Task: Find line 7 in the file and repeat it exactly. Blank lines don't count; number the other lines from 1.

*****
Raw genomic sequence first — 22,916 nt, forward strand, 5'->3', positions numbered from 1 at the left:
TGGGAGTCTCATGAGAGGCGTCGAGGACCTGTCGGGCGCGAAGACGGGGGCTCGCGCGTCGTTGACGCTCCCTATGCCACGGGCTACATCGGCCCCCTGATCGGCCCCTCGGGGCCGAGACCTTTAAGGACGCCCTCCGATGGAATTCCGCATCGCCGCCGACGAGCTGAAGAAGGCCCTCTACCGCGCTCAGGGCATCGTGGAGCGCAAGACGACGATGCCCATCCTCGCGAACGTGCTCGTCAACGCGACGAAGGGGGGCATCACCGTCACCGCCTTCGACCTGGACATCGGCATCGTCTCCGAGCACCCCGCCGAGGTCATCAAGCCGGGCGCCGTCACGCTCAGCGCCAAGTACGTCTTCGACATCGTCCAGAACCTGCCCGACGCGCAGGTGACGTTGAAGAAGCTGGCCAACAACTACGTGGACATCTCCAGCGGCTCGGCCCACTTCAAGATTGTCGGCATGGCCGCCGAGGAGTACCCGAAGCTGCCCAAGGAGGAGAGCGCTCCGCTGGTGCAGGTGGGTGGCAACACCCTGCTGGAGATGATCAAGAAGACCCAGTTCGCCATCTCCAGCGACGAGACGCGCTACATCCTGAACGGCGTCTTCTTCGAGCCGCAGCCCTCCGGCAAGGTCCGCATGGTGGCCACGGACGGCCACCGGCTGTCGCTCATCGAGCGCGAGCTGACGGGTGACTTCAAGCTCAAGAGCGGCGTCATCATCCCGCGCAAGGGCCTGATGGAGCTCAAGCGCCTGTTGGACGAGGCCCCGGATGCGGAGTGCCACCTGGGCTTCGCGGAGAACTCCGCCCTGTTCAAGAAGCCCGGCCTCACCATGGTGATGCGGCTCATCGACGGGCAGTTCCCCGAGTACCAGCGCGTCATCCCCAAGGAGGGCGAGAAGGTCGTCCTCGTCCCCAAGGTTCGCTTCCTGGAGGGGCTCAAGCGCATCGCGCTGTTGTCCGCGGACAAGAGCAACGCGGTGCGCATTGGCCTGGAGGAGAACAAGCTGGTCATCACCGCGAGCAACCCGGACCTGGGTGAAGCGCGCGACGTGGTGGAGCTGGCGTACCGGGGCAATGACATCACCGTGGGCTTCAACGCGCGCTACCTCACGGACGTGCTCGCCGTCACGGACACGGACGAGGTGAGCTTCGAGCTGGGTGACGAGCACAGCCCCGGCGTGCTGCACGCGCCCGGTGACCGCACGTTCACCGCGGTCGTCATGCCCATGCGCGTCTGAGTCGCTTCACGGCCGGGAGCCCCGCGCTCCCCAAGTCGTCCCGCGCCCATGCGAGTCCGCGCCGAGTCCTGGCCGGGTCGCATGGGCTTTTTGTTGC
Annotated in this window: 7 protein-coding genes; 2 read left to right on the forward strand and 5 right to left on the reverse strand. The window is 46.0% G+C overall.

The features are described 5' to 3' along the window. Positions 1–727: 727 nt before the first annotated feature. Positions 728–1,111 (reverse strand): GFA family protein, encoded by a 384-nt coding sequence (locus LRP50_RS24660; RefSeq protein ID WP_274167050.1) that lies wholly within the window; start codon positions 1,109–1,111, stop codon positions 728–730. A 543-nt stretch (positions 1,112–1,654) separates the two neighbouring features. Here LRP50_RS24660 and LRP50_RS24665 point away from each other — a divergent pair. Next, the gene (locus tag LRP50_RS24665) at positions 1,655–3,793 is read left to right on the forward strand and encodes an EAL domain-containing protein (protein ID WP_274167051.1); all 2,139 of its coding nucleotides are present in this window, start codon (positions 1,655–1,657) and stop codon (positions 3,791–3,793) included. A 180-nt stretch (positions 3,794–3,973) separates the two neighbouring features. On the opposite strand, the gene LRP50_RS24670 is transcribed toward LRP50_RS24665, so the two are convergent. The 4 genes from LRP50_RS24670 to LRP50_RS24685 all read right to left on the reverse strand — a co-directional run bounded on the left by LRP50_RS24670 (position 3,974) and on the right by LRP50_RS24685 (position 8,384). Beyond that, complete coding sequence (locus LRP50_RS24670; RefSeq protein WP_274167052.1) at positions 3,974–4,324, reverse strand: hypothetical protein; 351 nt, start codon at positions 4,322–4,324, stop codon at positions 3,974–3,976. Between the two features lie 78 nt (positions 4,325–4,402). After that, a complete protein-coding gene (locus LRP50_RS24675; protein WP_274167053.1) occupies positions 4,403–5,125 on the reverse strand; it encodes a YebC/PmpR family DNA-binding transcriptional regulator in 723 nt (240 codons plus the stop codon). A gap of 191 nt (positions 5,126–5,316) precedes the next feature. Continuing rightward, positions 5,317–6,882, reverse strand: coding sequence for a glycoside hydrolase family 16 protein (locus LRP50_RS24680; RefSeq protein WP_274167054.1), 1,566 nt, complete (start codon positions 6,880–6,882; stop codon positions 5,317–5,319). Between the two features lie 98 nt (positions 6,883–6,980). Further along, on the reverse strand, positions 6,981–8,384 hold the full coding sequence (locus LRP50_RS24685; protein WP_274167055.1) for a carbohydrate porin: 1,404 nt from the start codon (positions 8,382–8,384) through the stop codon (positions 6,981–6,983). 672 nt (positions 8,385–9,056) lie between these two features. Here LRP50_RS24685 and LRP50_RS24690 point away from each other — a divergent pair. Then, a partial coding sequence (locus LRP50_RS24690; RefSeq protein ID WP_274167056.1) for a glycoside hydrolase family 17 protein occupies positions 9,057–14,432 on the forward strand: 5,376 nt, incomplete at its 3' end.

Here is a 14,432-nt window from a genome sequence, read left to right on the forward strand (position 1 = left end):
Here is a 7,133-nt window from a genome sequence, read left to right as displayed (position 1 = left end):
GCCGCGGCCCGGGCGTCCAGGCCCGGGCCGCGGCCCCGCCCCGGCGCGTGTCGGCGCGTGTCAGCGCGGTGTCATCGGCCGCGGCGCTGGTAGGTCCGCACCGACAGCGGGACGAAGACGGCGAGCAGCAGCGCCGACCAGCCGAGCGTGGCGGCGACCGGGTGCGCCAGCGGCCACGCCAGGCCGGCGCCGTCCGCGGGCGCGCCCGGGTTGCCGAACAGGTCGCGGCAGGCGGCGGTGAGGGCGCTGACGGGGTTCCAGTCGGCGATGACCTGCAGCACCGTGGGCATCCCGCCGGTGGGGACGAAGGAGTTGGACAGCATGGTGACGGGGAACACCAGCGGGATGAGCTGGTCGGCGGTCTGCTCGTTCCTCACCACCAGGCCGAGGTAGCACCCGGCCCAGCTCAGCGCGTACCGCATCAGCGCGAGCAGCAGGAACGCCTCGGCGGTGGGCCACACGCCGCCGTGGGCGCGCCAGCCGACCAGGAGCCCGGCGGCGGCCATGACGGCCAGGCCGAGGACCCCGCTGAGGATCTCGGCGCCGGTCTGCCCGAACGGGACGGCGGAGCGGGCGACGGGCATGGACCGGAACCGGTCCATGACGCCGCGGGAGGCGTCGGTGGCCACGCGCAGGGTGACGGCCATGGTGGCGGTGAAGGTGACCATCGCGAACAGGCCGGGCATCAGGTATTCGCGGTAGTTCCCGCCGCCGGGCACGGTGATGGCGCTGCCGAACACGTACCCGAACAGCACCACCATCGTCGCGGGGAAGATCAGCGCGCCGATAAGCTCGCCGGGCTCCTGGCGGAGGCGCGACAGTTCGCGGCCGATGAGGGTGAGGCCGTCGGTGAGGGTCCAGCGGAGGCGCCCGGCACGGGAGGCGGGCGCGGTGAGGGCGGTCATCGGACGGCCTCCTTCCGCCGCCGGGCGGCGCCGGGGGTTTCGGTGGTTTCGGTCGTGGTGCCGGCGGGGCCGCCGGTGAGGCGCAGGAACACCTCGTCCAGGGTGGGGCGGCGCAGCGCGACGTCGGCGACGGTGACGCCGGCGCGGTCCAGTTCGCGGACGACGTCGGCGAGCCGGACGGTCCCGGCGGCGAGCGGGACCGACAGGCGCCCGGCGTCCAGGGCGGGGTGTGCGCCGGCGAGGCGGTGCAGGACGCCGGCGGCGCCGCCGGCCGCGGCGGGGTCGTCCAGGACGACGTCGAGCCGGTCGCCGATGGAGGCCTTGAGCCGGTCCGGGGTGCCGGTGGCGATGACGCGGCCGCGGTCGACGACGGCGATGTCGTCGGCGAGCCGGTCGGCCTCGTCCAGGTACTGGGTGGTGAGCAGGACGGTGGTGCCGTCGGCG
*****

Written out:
GCCGCGGCCCGGGCGTCCAGGCCCGGGCCGCGGCCCCGCCCCGGCGCGTGTCGGCGCGTGTCAGCGCGGTGTCATCGGCCGCGGCGCTGGTAGGTCCGCACCGACAGCGGGACGAAGACGGCGAGCAGCAGCGCCGACCAGCCGAGCGTGGCGGCGACCGGGTGCGCCAGCGGCCACGCCAGGCCGGCGCCGTCCGCGGGCGCGCCCGGGTTGCCGAACAGGTCGCGGCAGGCGGCGGTGAGGGCGCTGACGGGGTTCCAGTCGGCGATGACCTGCAGCACCGTGGGCATCCCGCCGGTGGGGACGAAGGAGTTGGACAGCATGGTGACGGGGAACACCAGCGGGATGAGCTGGTCGGCGGTCTGCTCGTTCCTCACCACCAGGCCGAGGTAGCACCCGGCCCAGCTCAGCGCGTACCGCATCAGCGCGAGCAGCAGGAACGCCTCGGCGGTGGGCCACACGCCGCCGTGGGCGCGCCAGCCGACCAGGAGCCCGGCGGCGGCCATGACGGCCAGGCCGAGGACCCCGCTGAGGATCTCGGCGCCGGTCTGCCCGAACGGGACGGCGGAGCGGGCGACGGGCATGGACCGGAACCGGTCCATGACGCCGCGGGAGGCGTCGGTGGCCACGCGCAGGGTGACGGCCATGGTGGCGGTGAAGGTGACCATCGCGAACAGGCCGGGCATCAGGTATTCGCGGTAGTTCCCGCCGCCGGGCACGGTGATGGCGCTGCCGAACACGTACCCGAACAGCACCACCATCGTCGCGGGGAAGATCAGCGCGCCGATAAGCTCGCCGGGCTCCTGGCGGAGGCGCGACAGTTCGCGGCCGATGAGGGTGAGGCCGTCGGTGAGGGTCCAGCGGAGGCGCCCGGCACGGGAGGCGGGCGCGGTGAGGGCGGTCATCGGACGGCCTCCTTCCGCCGCCGGGCGGCGCCGGGGGTTTCGGTGGTTTCGGTCGTGGTGCCGGCGGGGCCGCCGGTGAGGCGCAGGAACACCTCGTCCAGGGTGGGGCGGCGCAGCGCGACGTCGGCGACGGTGACGCCGGCGCGGTCCAGTTCGCGGACGACGTCGGCGAGCCGGACGGTCCCGGCGGCGAGCGGGACCGACAGGCGCCCGGCGTCCAGGGCGGGGTGTGCGCCGGCGAGGCGGTGCAGGACGCCGGCGGCGCCGCCGGCCGCGGCGGGGTCGTCCAGGACGACGTCGAGCCGGTCGCCGATGGAGGCCTTGAGCCGGTCCGGGGTGCCGGTGGCGATGACGCGGCCGCGGTCGACGACGGCGATGTCGTCGGCGAGCCGGTCGGCCTCGTCCAGGTACTGGGTGGTGAGCAGGACGGTGGTGCCGTCGGCG